1. Great Communication Skills
Transportation directors need to be able to communicate effectively with a wide variety of people: employees, parents, superintendents, principals, school board members, etc.
“I’ve always found that the ability to communicate with people ... is by far the most important trait a transportation director can have,” says Ron Latko of Mesa (Ariz.) Unified School District (USD) #4.
David Pace of Virginia Beach (Va.) City Public Schools calls communication “the glue that holds all other traits together.”
Lennie Goff of Regional School Unit 18 in Oakland, Maine, adds that being a great communicator isn’t just talking ability but also being “someone who knows how to listen, when to listen and how to process information.”
Nicole Portee of Denver Public Schools notes that talking face to face “displays a level of integrity about you as a person and a leader.”
Great directors possess a bevy of knowledge about school transportation regulations, best practices, district policies and more.
“You must know the responsibilities, duties and laws,” says Joyce Kent of East Feliciana Parish Schools in Clinton, La. Without that, “you will not be successful as a supervisor.”
Knowing how to do a wide range of tasks is also important.
“A great director is someone that has driven a bus, turned wrenches, swept floors, helped a student learn to read and built relationships over a period of time,” says Jeff Harris of Guilford County (N.C.) Schools.
3. Focus on Safety
Although safety can be tied to many of the other traits on this list, it should still be noted on its own that transportation directors must be safety focused.
Considering the precious cargo that rides school buses every day, Bobbie Engelhardt of Marion County (Fla.) Public Schools calls safety “the first and foremost essential tool.”
“I believe the No. 1 trait is a genuine concern for the safety of students,” adds Nancy Groom-Bullard of Akron (Colo.) School District R-1. “We do this for the kids. We do this job to keep them safe, warm and dry.”
Great transportation directors are clearly committed to what they do.
“It doesn’t seem to be a job for great directors, but almost a way of life that they really enjoy,” says Ben Kimbler of Sierra USD in Tollhouse, Calif.
“I think that is why you see great directors that have been in the industry 30 to 40 years or more. That is long-term dedication.”
5. Integration Skills
A successful transportation director has to be a skilled integrator of a variety of areas, such as bus operations, safety and training, and recruiting and retention.
Edward Bishop of Prince William County (Va.) Public Schools says that “integration requires a leader or director that understands the interrelationships of several diverse functions ... [and] how all of them work together to accomplish a common mission.”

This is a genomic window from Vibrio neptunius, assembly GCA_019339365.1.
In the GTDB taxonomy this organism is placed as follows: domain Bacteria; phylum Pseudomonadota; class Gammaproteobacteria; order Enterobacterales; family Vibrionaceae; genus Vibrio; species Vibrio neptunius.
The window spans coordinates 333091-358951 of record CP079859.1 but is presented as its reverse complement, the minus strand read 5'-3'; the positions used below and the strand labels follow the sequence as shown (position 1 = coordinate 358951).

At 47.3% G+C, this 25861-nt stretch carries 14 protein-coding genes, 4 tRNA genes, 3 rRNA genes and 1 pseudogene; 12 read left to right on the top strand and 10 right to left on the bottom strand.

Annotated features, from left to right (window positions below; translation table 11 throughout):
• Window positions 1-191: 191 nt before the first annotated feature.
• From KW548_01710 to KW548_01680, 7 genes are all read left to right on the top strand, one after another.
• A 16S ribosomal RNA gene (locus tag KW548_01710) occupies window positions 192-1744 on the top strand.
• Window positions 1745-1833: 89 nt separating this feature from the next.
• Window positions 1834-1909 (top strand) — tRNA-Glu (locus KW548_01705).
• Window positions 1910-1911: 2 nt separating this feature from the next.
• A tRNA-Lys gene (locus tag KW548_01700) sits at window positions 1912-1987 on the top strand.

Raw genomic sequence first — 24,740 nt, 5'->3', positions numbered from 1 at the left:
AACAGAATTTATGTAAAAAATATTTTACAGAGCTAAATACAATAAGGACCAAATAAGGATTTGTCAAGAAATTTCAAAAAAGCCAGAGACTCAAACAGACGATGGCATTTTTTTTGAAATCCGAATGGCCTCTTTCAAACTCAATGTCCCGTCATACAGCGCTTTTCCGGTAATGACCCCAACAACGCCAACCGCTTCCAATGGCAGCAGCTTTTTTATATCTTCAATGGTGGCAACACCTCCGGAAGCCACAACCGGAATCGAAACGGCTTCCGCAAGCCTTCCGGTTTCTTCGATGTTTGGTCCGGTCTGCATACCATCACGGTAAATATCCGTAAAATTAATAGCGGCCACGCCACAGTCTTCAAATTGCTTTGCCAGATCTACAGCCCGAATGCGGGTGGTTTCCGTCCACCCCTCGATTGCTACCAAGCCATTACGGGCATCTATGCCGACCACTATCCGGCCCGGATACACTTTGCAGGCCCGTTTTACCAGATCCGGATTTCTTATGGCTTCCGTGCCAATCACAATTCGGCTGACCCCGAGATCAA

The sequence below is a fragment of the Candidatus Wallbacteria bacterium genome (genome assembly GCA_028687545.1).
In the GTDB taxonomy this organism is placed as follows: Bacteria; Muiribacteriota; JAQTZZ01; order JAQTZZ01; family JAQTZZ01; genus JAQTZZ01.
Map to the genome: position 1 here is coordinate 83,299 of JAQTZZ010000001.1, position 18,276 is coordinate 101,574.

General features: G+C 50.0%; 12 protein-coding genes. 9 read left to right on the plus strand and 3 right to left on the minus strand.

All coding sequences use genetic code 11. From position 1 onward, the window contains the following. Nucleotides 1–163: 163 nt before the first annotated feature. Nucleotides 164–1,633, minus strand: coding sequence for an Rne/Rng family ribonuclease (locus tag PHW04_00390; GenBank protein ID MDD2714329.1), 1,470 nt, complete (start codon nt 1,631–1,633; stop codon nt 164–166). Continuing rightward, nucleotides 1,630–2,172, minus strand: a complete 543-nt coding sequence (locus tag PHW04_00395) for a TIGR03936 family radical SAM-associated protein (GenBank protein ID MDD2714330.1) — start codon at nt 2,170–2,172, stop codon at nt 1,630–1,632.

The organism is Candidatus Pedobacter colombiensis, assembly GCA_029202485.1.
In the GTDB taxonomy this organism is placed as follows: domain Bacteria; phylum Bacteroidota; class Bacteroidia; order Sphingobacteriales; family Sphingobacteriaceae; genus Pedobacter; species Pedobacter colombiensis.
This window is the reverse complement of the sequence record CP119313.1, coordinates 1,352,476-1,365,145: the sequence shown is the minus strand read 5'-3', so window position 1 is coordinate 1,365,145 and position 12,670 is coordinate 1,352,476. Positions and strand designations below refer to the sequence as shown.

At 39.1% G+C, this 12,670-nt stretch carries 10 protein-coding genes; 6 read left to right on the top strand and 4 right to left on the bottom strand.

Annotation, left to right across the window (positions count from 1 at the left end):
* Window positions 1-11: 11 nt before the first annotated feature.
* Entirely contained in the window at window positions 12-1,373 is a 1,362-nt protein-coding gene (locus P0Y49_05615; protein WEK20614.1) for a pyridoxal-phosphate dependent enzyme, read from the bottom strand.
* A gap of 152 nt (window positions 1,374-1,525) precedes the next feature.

Directors of transportation must be willing to adapt to some extent to meet various needs.
The steady flow of demands from different stakeholders “requires a certain amount of finesse, patience and flexibility to maintain positive and supportive relationships while maintaining a handle on adherence to policies and regulations,” Pace says.
7. Focus on Students
Great transportation directors always have the students’ best interests in mind.
Pete Meslin of Newport-Mesa USD in Costa Mesa, Calif., says that directors must build and maintain an operation that is focused on the students.
“Ultimately, we are in the student education business,” he says. “We should be filtering everything we do through the core values of “Is this right for students?”
8. Attention to Detail
In this line of work, there’s no room for oversights. Accordingly, directors of transportation have to be keenly attentive to details.
“The smallest mistake, such as failing to train drivers to count students as they depart from the bus, can lead to the serious injury or death of a student,” says Linda Thompson of the Reorganized R-7 School District in Lee’s Summit, Mo.
9. Problem-Solving Skills
At any transportation department, problems will arise, and the director must be equipped to solve them.
Frank Giordano of Clark County (Nev.) School District names just a few of the issues that can come up: a server failure, a parts supplier being back-ordered, the phone system going down, inclement weather, road construction — and the list goes on.
“All these things fall back on you to solve the issue, and solve it quickly, as the kids must get to school,” Giordano says.
Great transportation directors outline a clear path for their employees.
“So many times, we spend a lot of energy in things that lead us away from the direction the district is going,” says Jim Beekman of Orange County (Fla.) Public Schools. “Employees want to know that there is a mission, a purpose for what they do and how they do it, and that at the end of the day, they have made a positive contribution in the life of a kid.”
Accordingly, the director has to align the transportation department “from the front-line employee all the way up to the district’s mission,” Beekman says.